Lajpat Rai said “Swaraj was the first requisite for a nation and reform or good government could be no substitute for it. Thus Swaraj was a demand for complete freedom from foreign govt. The new leadership sought to create a passionate love for liberty accompanied by a spirit of sacrifice and the readiness to suffer for the cause of the country.


Bengal partition gave the extremists a wider stage to attract millions to play their role. They utilized the Vande Mataram movement as the beginning of the beginning. The extremists advocated Boycott of Foreign goods, use of Swadeshi goods, national education and passive resistance. Economic boycott of British made goods and the use of homemade or Swadeshi goods aimed at providing opportunities for work and employment. Lalaji explained that the original idea behind boycott movement was to cause pecuniary loss to the nation of shopkeepers.

It proved a most effective weapon against economic exploitation by the foreigners and for injuring British interests in India. He summed up “We desire to turn our faces away from Government House and turn then to huts of the people. This is the psychology, this is the ethics, and this is the spiritual significance of the boycott movement.”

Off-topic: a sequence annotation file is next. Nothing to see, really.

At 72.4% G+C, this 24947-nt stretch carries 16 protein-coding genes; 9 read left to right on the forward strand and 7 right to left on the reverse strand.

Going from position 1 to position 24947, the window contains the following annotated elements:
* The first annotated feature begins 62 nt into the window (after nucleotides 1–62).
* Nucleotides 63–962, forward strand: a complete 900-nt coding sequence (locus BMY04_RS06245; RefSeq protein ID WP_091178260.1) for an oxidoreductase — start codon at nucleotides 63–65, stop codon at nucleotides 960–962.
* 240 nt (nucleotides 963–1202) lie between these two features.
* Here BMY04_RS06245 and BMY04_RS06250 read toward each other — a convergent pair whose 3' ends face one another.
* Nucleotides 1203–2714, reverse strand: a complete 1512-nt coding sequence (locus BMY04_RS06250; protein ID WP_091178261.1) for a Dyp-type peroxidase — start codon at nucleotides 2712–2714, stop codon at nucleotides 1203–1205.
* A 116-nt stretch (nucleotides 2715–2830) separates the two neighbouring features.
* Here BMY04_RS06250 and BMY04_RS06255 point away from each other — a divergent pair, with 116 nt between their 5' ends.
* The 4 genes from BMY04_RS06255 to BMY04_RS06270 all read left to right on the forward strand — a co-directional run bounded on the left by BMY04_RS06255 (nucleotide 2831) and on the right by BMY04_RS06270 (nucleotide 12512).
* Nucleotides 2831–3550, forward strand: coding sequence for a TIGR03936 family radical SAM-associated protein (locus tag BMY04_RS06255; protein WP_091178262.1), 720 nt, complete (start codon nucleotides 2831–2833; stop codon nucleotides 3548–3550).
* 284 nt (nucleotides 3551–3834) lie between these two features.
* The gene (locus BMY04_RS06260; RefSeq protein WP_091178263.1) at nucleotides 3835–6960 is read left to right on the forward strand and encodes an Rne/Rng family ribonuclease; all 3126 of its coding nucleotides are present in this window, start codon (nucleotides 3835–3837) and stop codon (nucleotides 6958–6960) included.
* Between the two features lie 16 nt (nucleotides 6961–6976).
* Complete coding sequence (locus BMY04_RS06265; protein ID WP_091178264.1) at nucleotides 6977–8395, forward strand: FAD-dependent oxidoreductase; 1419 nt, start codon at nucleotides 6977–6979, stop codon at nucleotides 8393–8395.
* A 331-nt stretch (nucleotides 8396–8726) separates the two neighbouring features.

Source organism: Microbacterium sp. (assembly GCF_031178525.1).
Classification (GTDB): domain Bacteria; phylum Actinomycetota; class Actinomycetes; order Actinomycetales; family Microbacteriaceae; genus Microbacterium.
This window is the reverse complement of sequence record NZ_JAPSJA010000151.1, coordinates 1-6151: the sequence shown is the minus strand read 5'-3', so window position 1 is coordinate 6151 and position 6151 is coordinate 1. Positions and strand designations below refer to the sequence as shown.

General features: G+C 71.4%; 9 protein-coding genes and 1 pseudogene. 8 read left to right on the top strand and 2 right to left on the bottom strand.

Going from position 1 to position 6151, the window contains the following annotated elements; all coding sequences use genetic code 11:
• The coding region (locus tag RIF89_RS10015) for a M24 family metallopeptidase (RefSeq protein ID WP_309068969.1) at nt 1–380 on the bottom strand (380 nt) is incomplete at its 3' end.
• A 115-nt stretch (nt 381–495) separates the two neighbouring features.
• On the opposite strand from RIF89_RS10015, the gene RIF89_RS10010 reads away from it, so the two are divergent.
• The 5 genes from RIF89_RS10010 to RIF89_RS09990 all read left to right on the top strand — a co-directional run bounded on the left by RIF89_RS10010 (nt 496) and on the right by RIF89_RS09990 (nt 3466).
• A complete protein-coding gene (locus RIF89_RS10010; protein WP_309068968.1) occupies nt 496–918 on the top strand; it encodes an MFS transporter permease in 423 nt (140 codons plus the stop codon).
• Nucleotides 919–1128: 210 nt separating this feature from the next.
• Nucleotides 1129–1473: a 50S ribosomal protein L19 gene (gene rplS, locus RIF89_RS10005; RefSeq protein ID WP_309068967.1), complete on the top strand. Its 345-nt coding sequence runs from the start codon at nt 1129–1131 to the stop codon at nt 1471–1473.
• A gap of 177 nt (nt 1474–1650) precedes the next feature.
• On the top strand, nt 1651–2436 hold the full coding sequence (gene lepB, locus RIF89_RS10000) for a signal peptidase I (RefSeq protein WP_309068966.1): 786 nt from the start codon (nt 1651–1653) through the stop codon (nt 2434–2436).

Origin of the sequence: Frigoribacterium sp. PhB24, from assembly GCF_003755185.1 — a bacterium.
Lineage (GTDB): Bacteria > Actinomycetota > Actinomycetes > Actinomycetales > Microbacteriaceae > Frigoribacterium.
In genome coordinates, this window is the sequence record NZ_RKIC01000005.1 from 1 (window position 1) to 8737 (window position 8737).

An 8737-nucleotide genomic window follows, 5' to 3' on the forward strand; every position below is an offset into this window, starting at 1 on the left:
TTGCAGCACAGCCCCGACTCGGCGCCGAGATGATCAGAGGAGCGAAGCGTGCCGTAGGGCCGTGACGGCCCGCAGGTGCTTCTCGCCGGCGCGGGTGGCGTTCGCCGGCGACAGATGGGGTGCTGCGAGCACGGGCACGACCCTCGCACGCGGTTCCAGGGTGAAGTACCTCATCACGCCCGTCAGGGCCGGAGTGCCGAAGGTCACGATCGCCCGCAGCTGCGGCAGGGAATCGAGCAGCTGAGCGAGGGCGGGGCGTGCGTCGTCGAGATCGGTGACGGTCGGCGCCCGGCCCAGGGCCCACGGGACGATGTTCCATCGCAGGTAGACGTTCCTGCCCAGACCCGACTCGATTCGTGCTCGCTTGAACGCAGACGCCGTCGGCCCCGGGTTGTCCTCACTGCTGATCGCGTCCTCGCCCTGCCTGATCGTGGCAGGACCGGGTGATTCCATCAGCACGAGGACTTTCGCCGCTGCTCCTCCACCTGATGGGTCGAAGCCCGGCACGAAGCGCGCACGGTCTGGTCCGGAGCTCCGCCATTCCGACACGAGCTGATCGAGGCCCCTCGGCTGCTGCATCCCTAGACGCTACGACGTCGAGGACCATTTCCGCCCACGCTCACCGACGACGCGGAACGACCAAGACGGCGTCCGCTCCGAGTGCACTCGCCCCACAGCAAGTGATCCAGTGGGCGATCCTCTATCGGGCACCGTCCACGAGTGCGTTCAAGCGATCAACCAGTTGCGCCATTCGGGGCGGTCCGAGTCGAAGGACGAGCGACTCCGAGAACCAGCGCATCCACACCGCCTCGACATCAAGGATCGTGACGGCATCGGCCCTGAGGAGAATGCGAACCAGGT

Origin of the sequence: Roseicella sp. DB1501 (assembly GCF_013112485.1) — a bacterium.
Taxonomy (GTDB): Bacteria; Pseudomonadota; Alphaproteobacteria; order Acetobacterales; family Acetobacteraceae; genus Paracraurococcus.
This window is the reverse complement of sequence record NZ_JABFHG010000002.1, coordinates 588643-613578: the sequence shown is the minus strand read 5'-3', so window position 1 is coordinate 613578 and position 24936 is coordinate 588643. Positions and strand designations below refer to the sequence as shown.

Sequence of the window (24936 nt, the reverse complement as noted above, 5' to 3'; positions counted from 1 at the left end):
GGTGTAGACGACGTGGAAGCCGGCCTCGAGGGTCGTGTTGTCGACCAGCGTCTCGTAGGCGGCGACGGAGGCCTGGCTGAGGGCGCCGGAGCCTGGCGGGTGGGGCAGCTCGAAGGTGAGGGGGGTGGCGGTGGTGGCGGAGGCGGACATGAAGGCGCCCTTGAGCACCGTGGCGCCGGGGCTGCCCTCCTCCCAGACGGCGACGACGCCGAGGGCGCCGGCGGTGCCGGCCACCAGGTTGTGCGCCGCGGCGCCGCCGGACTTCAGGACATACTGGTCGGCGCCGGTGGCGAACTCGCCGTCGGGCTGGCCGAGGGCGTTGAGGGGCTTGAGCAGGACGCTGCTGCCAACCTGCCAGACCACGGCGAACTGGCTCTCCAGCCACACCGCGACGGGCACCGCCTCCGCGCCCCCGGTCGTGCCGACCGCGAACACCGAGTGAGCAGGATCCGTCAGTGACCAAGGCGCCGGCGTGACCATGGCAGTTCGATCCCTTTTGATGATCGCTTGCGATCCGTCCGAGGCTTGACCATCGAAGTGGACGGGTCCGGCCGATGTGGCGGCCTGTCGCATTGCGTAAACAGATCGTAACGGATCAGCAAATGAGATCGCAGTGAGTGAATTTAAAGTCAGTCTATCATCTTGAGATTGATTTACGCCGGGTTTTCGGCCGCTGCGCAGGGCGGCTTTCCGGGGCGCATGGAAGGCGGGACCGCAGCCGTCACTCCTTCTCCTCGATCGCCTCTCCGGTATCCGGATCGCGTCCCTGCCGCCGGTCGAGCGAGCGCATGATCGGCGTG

The extremists emphasized the national scheme of education boycotting the Government controlled universities and colleges all over the country. Government threatened to take stern action against such boycotts. The extremists advocated for the establishment of National Universities independent of Government control. The Bengal National College was established by the Bengal Council of National Education.